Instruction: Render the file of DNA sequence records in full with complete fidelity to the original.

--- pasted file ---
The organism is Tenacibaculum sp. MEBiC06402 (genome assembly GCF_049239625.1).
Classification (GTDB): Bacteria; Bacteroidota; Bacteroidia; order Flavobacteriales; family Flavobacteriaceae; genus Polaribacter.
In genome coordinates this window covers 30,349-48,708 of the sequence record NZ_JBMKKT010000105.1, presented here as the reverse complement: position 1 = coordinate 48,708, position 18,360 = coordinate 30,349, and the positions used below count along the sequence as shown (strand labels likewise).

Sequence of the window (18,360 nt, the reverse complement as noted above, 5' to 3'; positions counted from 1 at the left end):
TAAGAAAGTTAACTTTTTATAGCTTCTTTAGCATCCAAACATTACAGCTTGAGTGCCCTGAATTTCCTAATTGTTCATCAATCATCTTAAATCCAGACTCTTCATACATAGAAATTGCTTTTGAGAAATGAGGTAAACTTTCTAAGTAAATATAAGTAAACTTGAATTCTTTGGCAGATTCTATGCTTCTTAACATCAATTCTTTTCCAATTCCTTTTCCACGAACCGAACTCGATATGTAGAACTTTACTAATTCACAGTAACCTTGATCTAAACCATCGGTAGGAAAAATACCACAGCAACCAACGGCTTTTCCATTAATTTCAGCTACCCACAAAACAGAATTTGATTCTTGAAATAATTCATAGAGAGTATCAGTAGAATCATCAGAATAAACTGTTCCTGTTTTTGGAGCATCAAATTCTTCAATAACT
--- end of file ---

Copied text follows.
The organism is Tenacibaculum sp. MEBiC06402 (genome assembly GCF_049239625.1).
Classification (GTDB): Bacteria; Bacteroidota; Bacteroidia; order Flavobacteriales; family Flavobacteriaceae; genus Polaribacter.
In genome coordinates this window covers 30,349-48,708 of the sequence record NZ_JBMKKT010000105.1, presented here as the reverse complement: position 1 = coordinate 48,708, position 18,360 = coordinate 30,349, and the positions used below count along the sequence as shown (strand labels likewise).

Sequence of the window (18,360 nt, the reverse complement as noted above, 5' to 3'; positions counted from 1 at the left end):
TAAGAAAGTTAACTTTTTATAGCTTCTTTAGCATCCAAACATTACAGCTTGAGTGCCCTGAATTTCCTAATTGTTCATCAATCATCTTAAATCCAGACTCTTCATACATAGAAATTGCTTTTGAGAAATGAGGTAAACTTTCTAAGTAAATATAAGTAAACTTGAATTCTTTGGCAGATTCTATGCTTCTTAACATCAATTCTTTTCCAATTCCTTTTCCACGAACCGAACTCGATATGTAGAACTTTACTAATTCACAGTAACCTTGATCTAAACCATCGGTAGGAAAAATACCACAGCAACCAACGGCTTTTCCATTAATTTCAGCTACCCACAAAACAGAATTTGATTCTTGAAATAATTCATAGAGAGTATCAGTAGAATCATCAGAATAAACTGTTCCTGTTTTTGGAGCATCAAATTCTTCAATAACT